Every morning, we compile the links of the day and dump them here… highlighting the big storyline. Because there's nothing quite as satisfying as a good morning dump
The Celtics finished a spirited two-hour session by running no-dribble, three-man weaves up and down the court, players sprinting from one end to the other — tagging a coach's hand — then racing back in the opposite direction while being unable to put the ball on the ground.
Asked about the session, head coach Doc Rivers noted, "It was long and it was a ton of running. That was done on purpose."
It wasn't hard to read between the lines. Rivers isn't particularly thrilled with his team's conditioning and overall game shape, so he put them through a different sort of Boston Marathon.
This season is just going to be completely different than what we're used to. It's hard to keep that in mind when you're reacting to things. I'm as guilty of that as anyone.
I look at the calendar, I see it's January, I'm watching the NFL playoffs and the BCS National Snoozefest Championship, and I'm thinking it's time to start ramping up. I'm thinking it's time to get past whatever early issues we might have and get going.
But the team hasn't even played 8 games yet. And their preseason seemed like it was 2 hours long. And Doc even says he's not sure he spent those two hours wisely.
Rivers also blames himself for not putting his team through more conditioning drills during training camp, wondering now if he put too big a focus on installing offensive and defensive sets while ignoring his team's need to get its wind back up after a five-month lockout.
"That's where we're kind of learning on the fly here," Rivers said. "I learned that just watching them play the last couple of games. I just thought, 'Wow, we're tired after three minutes, four minutes.' So that's a lesson learned."
He's got a team where half the players are new. He had to pick something to focus on. I guarantee if he chose conditioning, we'd be talking about how confused half the guys are and his quote would have been more like "That's where we're kind of learning on the fly here. I learned that just watching them play the last couple of games. I just thought, 'Wow, we're really out of sync in the first three minutes, four minutes.' So that's a lesson learned."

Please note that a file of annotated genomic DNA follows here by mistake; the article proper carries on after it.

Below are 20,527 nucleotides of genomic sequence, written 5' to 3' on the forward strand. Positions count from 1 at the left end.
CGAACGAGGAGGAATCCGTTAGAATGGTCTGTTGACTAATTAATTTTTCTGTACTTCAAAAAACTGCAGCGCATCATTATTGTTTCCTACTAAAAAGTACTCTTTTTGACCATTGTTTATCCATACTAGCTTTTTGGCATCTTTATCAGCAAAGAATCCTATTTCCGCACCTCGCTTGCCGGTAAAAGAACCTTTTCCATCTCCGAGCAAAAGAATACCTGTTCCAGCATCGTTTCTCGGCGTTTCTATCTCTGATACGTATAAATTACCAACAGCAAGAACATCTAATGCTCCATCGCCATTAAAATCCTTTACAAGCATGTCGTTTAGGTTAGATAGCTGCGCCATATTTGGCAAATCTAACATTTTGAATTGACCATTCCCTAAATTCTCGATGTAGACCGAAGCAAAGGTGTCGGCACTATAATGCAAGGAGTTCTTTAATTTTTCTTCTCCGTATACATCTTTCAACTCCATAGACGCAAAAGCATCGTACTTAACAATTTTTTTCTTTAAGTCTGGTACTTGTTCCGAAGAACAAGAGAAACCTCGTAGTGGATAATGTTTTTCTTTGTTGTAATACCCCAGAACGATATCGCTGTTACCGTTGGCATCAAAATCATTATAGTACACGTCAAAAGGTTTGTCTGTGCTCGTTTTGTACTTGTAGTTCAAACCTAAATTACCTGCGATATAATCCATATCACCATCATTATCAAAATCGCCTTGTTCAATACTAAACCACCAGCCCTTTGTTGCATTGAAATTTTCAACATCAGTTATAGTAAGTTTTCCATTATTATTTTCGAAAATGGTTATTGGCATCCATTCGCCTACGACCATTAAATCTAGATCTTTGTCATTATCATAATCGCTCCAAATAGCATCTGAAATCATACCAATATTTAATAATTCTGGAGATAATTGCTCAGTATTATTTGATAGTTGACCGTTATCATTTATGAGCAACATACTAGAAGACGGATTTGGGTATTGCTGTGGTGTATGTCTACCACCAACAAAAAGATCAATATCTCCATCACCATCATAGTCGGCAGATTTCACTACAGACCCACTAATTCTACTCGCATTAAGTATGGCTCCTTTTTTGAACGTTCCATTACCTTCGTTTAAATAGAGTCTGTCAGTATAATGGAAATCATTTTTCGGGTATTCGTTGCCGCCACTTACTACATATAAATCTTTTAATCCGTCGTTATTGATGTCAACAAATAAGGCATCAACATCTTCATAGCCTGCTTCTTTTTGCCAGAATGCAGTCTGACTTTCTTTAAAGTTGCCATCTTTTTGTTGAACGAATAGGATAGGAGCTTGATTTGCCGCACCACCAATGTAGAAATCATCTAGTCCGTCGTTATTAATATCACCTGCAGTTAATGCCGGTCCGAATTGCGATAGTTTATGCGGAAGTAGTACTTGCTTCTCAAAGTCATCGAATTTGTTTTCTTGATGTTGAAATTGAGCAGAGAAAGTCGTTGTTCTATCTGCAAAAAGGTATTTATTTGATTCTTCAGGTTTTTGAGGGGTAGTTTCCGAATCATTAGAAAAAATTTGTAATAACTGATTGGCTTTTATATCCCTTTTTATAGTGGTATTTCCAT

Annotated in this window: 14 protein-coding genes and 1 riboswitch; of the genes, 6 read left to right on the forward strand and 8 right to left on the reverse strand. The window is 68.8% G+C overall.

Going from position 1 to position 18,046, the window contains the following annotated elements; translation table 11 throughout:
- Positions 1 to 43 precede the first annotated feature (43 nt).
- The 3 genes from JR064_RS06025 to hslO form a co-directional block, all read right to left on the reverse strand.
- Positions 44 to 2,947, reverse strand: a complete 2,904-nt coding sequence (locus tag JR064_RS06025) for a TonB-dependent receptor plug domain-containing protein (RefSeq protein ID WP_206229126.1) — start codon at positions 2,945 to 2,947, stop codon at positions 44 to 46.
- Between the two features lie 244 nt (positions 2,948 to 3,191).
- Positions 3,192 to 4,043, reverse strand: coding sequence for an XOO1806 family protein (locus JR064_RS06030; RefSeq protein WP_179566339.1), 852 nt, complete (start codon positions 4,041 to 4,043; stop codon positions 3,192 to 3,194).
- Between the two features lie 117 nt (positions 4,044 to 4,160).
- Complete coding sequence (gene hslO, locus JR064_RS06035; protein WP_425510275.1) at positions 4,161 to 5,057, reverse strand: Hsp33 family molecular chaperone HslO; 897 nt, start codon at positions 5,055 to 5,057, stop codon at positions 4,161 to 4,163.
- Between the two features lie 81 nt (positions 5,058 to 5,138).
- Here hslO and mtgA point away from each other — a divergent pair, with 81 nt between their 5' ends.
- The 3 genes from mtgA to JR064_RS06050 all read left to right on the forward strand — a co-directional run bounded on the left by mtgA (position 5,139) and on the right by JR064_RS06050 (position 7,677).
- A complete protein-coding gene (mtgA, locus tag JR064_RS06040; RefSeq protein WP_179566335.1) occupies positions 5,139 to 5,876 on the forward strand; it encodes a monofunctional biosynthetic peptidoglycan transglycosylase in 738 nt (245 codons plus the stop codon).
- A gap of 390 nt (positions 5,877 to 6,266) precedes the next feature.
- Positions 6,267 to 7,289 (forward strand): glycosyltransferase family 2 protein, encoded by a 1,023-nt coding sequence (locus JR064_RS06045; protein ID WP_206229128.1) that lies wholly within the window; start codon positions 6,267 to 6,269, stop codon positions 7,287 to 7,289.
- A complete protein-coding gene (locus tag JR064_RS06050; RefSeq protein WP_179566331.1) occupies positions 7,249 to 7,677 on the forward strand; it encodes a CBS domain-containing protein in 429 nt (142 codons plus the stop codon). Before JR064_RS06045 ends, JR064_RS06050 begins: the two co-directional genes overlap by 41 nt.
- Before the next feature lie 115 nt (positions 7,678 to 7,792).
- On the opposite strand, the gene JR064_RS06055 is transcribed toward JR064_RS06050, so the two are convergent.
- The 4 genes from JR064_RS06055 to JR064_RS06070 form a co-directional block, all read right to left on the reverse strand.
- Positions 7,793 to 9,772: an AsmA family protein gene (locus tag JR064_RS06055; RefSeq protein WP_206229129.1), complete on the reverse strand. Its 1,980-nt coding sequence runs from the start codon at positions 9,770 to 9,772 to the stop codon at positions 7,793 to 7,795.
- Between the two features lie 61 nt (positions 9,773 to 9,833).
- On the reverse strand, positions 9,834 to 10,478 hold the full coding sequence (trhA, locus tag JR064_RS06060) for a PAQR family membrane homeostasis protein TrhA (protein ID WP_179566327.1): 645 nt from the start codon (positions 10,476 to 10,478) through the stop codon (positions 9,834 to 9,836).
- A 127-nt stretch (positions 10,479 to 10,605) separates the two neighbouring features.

Maybe the answer is to use the rest of January as a training camp. Just sacrifice some execution and use the games as track meets. Sub the guys out after 4 minutes… let the bench have 4 minutes of sprinting… and then get the starters back in and let them go run like crazy for 4 minutes? You can run through plays in shoot-arounds… the conditioning has to come from somewhere.
And maybe we all have to change how we think about the NBA this year. These assessments and reassessments after 8 games are impossible. It was a month ago yesterday that training camps even opened. ONE MONTH! Very few teams can resemble their final product after this past month.
Related links: Globe: Conditioning Key
On Page 2: KG and the Church of Celtic Pride
Garnett talking about how Doc has "this much foot in (his) ass right now" is a perfect example of what sets this team, this franchise apart from so many. This is Kevin Garnett, a Hall of Famer, one of the greatest power forwards to ever play of the game, and there is total deferral to the head coach. There's no "I think I played fine" or defensiveness. Garnett is actively taking responsibility for his play and for what the team needs him to do.
Garnett makes you believe that the cliches are real. Trust me, when you do this enough, you can tell from inflection who means it and who's going through the motions. And some go through the motions with the press but believe it privately. But KG is one of the few in the league who talks the talk of the walk he walks. In a sport where so many players are steadfast in their struggle to be self-aware, to understand how much greater they can be if they let go of ego, who are always considering themselves and their image and brand first, Garnett is a rarity. He was made to do this. He was made for Boston.
He was made to be a Celtic.
This is an excellent piece. And it captures why playing for the Celtics is just different.
You just don't play well here if you don't play the "Celtic way." You can't be overly selfish, you can't put yourself before the team, and you can't thumb your nose at the history of this franchise. Because no matter who you are what your talent level, this city has seen it before. This laundry has been worn by better. So if you want to wear the same jersey as Russell and Bird and Havlicek and Cousy, you'd better understand that you're part of the machine, not bigger than it.
Only the Lakers can really say the same. And it might sound arrogant, but history is what it is. The banners in the rafters, the retired numbers, the stories that have grown into legend… who else can boast that? And it's fine if it doesn't mean as much to some people. We're all different. And being affected by the aura of the Celtics doesn't make anyone better than someone who isn't. It just makes us different. And I'm happy being on this side of the dividing line. It'd be no fun if everyone was on this side. But this is the side I belong on. It's the side you belong on. And it's the side KG belongs on.
The rest of the links:
CSNNE: Chris Wilcox-from the fields to the court | Pietrus hoping to return vs Mavs | Jeff Green's surgery "went great" | Rondo getting to the line | ESPN Boston: Pietrus aims for Wednesday debut | Trying to find something in reserves | Quick hits from Celtics practice | WEEI: What can Pietrus really give the Celtics | Celtics try to recapture their toughness | Herald: Pietrus adds French twist | Globe: KG slow to embrace offensive aggression | Guards need to adjust | MWDN: Celts Pietrus close to comeback | Bench no boost for Celtics